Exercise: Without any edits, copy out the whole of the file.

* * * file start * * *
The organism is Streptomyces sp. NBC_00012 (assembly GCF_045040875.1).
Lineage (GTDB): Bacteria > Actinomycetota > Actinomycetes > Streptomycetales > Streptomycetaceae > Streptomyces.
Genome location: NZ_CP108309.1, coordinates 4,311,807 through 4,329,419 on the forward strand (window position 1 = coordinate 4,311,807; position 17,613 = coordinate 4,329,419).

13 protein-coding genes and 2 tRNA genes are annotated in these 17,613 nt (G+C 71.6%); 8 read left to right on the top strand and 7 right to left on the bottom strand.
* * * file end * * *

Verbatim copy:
The organism is Streptomyces sp. NBC_00012 (assembly GCF_045040875.1).
Lineage (GTDB): Bacteria > Actinomycetota > Actinomycetes > Streptomycetales > Streptomycetaceae > Streptomyces.
Genome location: NZ_CP108309.1, coordinates 4,311,807 through 4,329,419 on the forward strand (window position 1 = coordinate 4,311,807; position 17,613 = coordinate 4,329,419).

13 protein-coding genes and 2 tRNA genes are annotated in these 17,613 nt (G+C 71.6%); 8 read left to right on the top strand and 7 right to left on the bottom strand.